|Publication number||US5046155 A|
|Application number||US 07/505,377|
|Publication date||Sep 3, 1991|
|Filing date||Apr 6, 1990|
|Priority date||Apr 6, 1990|
|Publication number||07505377, 505377, US 5046155 A, US 5046155A, US-A-5046155, US5046155 A, US5046155A|
|Inventors||James B. Beyer, Joseph W. Byrne|
|Original Assignee||Wisconsin Alumni Research Foundation|
|Export Citation||BiBTeX, EndNote, RefMan|
|Patent Citations (4), Non-Patent Citations (4), Referenced by (30), Classifications (5), Legal Events (6)|
|External Links: USPTO, USPTO Assignment, Espacenet|
This invention pertains generally to the field of electronic amplifiers, particularly of the type adapted for use at microwave frequencies, and more specifically to distributed amplifiers.
A typical conventional microwave distributed amplifier circuit consists of periodically spaced field-effect transistors (FETs) which are connected by electrically short, high impedance microstrip lines. The design of such conventional amplifiers is generally discussed in, for example, the article by J. B. Beyer, et al., "MESFET Distributed Amplifier Design Guidelines," IEEE Trans. Microwave Theory Tech, Vol. MTT-32, March 1984, pp. 268-275, which is incorporated herein by reference. A distributed amplifier may be qualitatively described as a set of artificial input and output transmission lines which are coupled by (FET) transconductances.
A schematic view of a typical conventional distributed amplifier having an arbitrary number of sections "n" is shown in FIG. 1. The amplifier has an input port 10, an output port 11, an input line 14 consisting of a series of high impedance microstrip artificial transmission line elements 15, an output line 17 composed of a series of high impedance microstrip artificial transmission line elements 18, an image matching port 20 on the output line having an image matching impedance and DC drain bias source 21 connected to ground, an image matching port 23 on the input line having an image matching impedance and DC gate bias source 24 connected to ground, and a series of field effect transistors (FETs) 26 connected in a common-source configuration. The drains of each FET are connected by microstrip lines 28 to junction nodes between the microstrips 18 of the output line, and the gates are connected by connecting lines 29 to junction nodes between the input line microstrips 15. The terminations 21 and 24 are standard and well known in the art, and various gate and drain biases may be used. See, e.g., the biasing and termination circuits shown in U.S. Pat. Nos. 4,486,719, 4,543,535 and 4,595,881. The conventional distributed amplifier of FIG. 1 and the present invention are illustrated utilizing microstrip transmission lines although, of course, lumped inductance and capacitance transmission lines may also be used.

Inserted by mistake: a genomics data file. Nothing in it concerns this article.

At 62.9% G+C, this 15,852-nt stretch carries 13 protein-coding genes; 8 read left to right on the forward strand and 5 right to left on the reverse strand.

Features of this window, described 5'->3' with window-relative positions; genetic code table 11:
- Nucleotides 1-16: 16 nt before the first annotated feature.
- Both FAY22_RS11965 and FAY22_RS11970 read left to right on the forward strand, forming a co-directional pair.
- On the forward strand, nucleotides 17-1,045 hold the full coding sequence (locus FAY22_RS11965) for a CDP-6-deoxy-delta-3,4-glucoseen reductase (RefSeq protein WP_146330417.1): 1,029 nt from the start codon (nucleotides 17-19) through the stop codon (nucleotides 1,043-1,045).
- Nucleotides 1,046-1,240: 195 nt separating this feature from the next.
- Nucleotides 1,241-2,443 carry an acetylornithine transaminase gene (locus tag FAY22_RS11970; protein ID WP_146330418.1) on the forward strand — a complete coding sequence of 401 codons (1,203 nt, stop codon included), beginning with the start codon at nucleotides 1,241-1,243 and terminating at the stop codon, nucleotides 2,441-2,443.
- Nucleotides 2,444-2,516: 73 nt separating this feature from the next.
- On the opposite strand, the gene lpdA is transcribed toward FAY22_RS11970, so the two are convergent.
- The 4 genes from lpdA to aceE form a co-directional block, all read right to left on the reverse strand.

Due to the symmetry of distributed amplifier circuits, such as the one shown in FIG. 1, half of the current from each active device (e.g., FET) propagates in the forward direction (toward port 4) and half in the reverse direction (toward port 3). Unlike the "in phase" currents travelling in the forward direction, those travelling in the reverse direction are "out of phase" with each other and thus destructively interfere to some extent. Because of this cancellation, the conventional distributed amplifier is inherently a directional circuit. The directional properties of a conventional distributed amplifier have been compared to that of an ideal circulator. 0. P. Leisten, et al., "Distributed Amplifiers As Duplexer-Low Crosstalk Bidirectional Elements In S-Band," Electronics Letters Vol. 24, No. 5, Mar. 3, 1988, pp. 264-265.
Directivity (D) for the distributed amplifier can be defined as the ratio of the reverse output power (Pout) at port 3 to the forward power output (Pout) at port 4. In dB this is given as:
D≡-10log (Pout - /Pout +)=-20 log (|S31 /S41 |)
The conventional distributed amplifier is typically found to have a directivity of between -10 to -20 dB over most of the frequency range of interest.
A distributed amplifier in accordance with the present invention is a highly directive broadband bidirectional distributed amplifier having directivities on the order of -25 to -35 dB over as much as an octave in frequency. The increase in directivity is obtained in the present invention by minimization of the four port S-parameter S31 by binomially scaling the effective transconductances of the FETs in the amplifier, resulting in a broadening of the bandwidth as well as an increase in directivity. Appropriate sized capacitors may be inserted in the gate line of each FET to yield the effective binomial scaling.
The minimization bandwidth is shifted in the present invention to lower frequencies by incorporating passive impedances between the active devices in both the gate and drain lines. The passive impedances preferably comprise T-section inserts composed of serially connected lumped inductors and a capacitance from the junction between the inductors to ground. In this manner, exemplary directivities on the order of -30 dB can be obtained over a selected frequency range of interest. Very little insertion loss is encountered by utilizing the passive impedance sections. Because the distributed amplifier is bidirectional, it can be excited either from port 1 or port 2 with the same high directivity obtained at the respective output port on the drain line. Thus, it may be driven from both ends of the gate lines simultaneously, provided the amplitudes are such that the active device linear range is not exceeded, with high directivity exhibited at each respective port on the drain line.